Shortly after the NHL’s annual board of governors meeting, commissioner Gary Bettman and league owners had reason to smile. Not only had they just approved Seattle as the league’s 32nd franchise, Forbes had just released its annual estimate of franchise values, giving Bettman and the owners nearly $5 billion more reasons to be happy.
In 2017, Forbes reported that the average NHL team was worth $594 million, 15 percent more than the previous year. In 2018, team values increased more than six percent to an average of $630 million. Not surprisingly, the Washington Capitals were the league leader in franchise-value growth, at 16 percent, following their Stanley Cup win last season.
The continued increase in franchise values was expected given league revenues are estimated to have grown to a record $4.88 billion in the 2017-18 season, bolstered by a significant increase in sponsorship revenues and a new revenue source, the Vegas Golden Knights. According to research done by ESP Properties, the NHL posted an estimated $559.5 million in sponsorship revenue, an increase of $54.5 million compared to 2016-17. That is an impressive growth rate of 10.8 percent, almost double the 5.9 percent increase from the previous two seasons.
Adidas, the NHL’s new jersey supplier, played a major role in that 10.8 percent growth, adding an estimated $70 million to the league’s sponsorship revenues. The Adidas partnership is estimated to be worth double the $35 million Reebok paid as the previous equipment sponsor for the right to supply team uniforms and licensed apparel.
Relative to growth metrics, the NHL stacks up quite well against the other three major North American major sports. Despite the fact it trails the NFL, MLB and NBA in overall revenues, the NHL has posted impressive numbers in other areas. The league is at or near the top of the sports entertainment industry in North America in revenue and total sponsorship growth.
Take growth in sponsorships. Thirteen years ago, the league reported it had partnered with 19 sponsors. That number increased to 40 by 2016-17. According to ProSports Sponsors ETF, that’s a phenomenal growth rate of 110 percent to lead all four major sports. As for revenue growth, the NHL’s numbers increased 95 percent during the same period, second only to the NFL.
Like all major professional sports, NHL revenue sources include ticket sales, broadcast rights, concessions, merchandise sales and corporate sponsorships. More so than the NFL, MLB and NBA, however, the financial health of the NHL is highly dependent upon game-related revenues. More than three-quarters (75.4 percent) of league revenues ($3.68 billion) last season are estimated to have come from ticket sales, concessions and merchandise. Broadcast rights deals with Rogers and NBC contribute $636 million annually to league revenues, while corporate sponsorships are estimated to add $559.5 million.
While the number of sponsors is considered a key metric for pro sports teams, how long these relationships last is the true litmus test of the strength of the partnership – and the NHL has a track record of maintaining its partners over several years. Its global sponsorships include Adidas (Reebok), which has been with the league for 15 years, and SAP, which is entering its fifth year as a technology partner. Long-term North American sponsors include Kraft Heinz (29 years), PepsiCo (12 years), Bridgestone (10 years), Honda (10 years), Molson MillerCoors (eight years) and credit card company Discover (eight years). Scotiabank (11 years) and Tim Hortons (eight years) are the NHL’s marquee Canadian sponsors.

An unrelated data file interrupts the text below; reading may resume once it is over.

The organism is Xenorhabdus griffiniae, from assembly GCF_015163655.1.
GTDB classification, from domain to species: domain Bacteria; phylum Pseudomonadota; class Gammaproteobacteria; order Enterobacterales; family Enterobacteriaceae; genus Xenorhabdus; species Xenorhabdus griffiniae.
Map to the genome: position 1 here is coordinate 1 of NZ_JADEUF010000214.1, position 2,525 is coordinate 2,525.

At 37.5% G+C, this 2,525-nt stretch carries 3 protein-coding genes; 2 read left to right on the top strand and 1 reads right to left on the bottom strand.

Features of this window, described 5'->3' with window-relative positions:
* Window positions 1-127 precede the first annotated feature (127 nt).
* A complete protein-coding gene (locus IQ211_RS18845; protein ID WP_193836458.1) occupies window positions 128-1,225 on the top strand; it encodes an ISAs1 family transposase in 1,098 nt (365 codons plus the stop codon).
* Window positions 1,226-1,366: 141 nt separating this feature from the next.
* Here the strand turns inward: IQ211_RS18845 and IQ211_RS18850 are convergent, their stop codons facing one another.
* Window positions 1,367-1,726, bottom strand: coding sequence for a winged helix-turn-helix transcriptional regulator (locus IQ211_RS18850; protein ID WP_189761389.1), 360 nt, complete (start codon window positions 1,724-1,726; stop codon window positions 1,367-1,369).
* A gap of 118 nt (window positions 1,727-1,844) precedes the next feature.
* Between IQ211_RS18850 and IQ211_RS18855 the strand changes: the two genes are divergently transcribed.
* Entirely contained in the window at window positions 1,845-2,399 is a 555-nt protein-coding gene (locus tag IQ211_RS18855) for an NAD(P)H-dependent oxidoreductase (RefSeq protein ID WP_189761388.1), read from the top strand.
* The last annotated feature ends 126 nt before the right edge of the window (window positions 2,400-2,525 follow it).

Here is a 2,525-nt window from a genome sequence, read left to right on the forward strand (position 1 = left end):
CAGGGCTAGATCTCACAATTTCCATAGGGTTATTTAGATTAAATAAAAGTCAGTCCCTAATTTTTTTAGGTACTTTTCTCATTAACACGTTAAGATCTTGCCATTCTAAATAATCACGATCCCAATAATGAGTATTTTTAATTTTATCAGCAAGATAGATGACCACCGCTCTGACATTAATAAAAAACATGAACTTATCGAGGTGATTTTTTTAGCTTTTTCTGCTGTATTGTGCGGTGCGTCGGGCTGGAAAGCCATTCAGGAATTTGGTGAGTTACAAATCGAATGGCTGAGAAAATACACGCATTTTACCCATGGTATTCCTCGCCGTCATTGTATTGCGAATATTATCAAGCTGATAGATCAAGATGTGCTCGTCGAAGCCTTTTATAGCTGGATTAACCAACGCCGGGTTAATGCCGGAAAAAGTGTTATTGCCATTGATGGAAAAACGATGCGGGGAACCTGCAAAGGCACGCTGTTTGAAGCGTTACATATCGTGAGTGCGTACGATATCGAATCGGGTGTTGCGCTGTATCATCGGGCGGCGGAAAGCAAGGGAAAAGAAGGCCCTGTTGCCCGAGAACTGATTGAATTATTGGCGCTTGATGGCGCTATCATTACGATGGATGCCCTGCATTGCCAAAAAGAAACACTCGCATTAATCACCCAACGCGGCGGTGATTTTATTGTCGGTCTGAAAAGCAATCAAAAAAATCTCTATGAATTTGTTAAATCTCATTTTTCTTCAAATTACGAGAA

It’s clear why sponsors choose the NHL as a business partner. They point to the unmatched passion and loyalty of fans for their favorite team, as well as the league, and the effective marketing platform this provides. The NHL is committed to generating exciting digital content, collecting statistical data for fans to analyze and offering unique content on its social media platforms to enhance the overall fan experience – making the league an important target for any company’s marketing and sponsorship team.
Bridgestone, for one, has a history of aligning its marketing efforts with sports because it provides an effective platform to connect with consumers and share their passion for the game. “The NHL is a great fit for Bridgestone,” said Amber Holm, vice-president of consumer and customer engagement. “Its fans are some of the most passionate and tech-savvy in all of sports, and the action is exciting and fast-paced from start to finish.”
The marketing team at Discover feels that hockey fans’ devotion to their favorite teams and their overall love for the sport provide an ideal platform for the company to offer its product and services to consumers. “The NHL has one of the most loyal and passionate fan bases in all of sports,” said Vijay Konduru, VP of digital brand strategy. “We see a very similar dedication when it comes to Discover and our card members. Being able to interact with and ultimately serve such a devoted audience fits what we try to do, not just from a marketing strategy but from a company-wide perspective.”
Like all companies in a competitive marketplace, sponsors are looking to differentiate themselves through their sponsorship partners. The NHL provides that opportunity for companies like Scotiabank, which boasts that it’s the “Official Bank of the NHL.” Discover claims it is the “Official Credit Card and Payment Service of the NHL,” while Bridgestone gains marketing traction by advertising itself as the “Official Tire of the NHL.”
The popularity of hockey in Canada, the rich 100-plus-year history of the NHL, and the growth of the game in the U.S. all make the league an attractive partner. “Hockey is in our DNA,” said Jacquie Ryan, Scotiabank’s VP of sponsorship marketing and global philanthropy. “We are associated with hockey as a corporation because it matters to all of us.”
It also makes good business sense. Ryan pointed to the fact that more than 17 million Canadians watch and engage in the sport as players, coaches, volunteers and fans. Hockey at both the professional and amateur levels provides what she believes is “the most efficient sponsorship platform in Canada because of its penetration nationally.”